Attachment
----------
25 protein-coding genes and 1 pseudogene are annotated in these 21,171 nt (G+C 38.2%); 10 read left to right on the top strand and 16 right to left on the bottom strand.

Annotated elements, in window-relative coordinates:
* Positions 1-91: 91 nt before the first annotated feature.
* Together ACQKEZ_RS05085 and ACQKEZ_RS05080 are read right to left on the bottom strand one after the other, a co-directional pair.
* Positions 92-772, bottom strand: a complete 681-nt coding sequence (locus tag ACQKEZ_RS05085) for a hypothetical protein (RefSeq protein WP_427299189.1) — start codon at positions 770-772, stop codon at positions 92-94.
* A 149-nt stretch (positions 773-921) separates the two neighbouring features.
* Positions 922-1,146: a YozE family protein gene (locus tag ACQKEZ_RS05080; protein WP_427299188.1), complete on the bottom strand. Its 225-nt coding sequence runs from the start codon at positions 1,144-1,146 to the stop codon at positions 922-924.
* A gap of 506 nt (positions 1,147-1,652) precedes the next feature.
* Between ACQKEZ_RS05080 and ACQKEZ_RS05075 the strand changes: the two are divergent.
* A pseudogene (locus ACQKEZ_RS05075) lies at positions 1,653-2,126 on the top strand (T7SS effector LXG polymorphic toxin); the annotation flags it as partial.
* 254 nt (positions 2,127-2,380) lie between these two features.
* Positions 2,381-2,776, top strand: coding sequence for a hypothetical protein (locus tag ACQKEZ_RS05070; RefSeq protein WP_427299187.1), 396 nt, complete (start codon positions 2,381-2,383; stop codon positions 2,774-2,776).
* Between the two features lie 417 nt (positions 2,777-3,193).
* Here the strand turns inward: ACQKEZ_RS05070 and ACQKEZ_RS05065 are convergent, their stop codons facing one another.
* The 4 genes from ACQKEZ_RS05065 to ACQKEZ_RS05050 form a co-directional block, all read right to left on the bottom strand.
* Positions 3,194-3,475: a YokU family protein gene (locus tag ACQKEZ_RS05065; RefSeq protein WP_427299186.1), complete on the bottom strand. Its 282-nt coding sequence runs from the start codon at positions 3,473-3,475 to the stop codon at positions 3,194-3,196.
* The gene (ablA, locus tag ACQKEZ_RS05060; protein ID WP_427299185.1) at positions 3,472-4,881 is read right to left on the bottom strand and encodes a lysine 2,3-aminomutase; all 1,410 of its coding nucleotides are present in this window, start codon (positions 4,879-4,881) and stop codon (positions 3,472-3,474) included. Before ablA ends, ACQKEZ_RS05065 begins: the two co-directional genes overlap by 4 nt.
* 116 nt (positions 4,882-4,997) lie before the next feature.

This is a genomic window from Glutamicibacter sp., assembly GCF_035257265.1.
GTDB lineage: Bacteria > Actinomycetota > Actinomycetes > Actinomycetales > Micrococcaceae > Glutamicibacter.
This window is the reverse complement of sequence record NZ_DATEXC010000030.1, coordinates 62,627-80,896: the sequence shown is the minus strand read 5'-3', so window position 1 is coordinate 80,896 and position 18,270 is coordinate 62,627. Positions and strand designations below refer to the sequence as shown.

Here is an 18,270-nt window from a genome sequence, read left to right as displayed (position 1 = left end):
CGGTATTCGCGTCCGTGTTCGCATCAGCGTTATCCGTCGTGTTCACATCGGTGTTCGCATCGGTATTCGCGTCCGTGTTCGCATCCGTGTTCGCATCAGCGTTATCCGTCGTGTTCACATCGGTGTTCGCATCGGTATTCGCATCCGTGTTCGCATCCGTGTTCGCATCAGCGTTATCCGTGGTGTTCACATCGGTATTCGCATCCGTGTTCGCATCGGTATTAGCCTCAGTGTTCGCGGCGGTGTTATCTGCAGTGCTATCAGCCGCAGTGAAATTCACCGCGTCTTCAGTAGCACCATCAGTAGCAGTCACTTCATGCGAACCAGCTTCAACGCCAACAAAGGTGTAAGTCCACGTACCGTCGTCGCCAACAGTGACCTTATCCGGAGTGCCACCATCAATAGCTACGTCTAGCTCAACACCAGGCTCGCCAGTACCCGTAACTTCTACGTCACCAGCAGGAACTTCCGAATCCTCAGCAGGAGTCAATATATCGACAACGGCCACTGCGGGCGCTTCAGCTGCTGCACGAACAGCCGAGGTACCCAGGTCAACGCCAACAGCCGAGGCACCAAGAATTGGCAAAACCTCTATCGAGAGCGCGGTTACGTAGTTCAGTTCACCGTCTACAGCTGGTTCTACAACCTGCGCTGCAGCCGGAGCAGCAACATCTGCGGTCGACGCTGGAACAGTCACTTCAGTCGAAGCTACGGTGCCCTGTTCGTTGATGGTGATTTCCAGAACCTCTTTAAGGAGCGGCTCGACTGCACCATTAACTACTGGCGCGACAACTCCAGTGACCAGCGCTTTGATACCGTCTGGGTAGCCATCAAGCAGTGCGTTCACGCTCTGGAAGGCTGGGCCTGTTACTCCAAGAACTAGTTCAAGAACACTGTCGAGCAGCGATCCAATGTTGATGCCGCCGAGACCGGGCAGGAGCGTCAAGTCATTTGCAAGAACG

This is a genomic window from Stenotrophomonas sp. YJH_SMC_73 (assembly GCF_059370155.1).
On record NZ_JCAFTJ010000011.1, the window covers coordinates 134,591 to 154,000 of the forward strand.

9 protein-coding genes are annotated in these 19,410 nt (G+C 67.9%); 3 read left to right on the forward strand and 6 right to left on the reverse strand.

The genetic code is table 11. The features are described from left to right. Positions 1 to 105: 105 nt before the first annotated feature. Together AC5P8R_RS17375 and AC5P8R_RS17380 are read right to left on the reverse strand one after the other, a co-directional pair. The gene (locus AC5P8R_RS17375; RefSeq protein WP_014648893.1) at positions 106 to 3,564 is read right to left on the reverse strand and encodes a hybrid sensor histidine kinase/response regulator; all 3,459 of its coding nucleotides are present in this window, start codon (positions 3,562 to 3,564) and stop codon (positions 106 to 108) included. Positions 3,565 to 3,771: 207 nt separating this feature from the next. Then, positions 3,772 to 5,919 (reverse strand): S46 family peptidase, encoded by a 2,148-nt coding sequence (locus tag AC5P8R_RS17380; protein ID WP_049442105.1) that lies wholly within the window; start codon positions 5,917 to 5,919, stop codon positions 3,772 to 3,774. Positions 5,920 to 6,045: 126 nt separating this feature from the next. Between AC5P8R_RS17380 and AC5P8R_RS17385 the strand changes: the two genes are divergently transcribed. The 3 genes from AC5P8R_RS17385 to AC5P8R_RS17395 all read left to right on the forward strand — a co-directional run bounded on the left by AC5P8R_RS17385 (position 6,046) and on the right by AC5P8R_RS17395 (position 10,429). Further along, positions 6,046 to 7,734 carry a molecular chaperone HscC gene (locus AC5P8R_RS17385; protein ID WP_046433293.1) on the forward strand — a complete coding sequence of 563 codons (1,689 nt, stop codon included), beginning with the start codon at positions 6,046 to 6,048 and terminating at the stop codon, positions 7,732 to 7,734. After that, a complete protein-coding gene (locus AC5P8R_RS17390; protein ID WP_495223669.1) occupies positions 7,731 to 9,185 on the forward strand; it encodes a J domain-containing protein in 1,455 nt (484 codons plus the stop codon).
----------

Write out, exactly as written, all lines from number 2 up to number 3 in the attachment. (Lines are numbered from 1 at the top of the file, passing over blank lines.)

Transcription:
Annotated elements, in window-relative coordinates:
* Positions 1-91: 91 nt before the first annotated feature.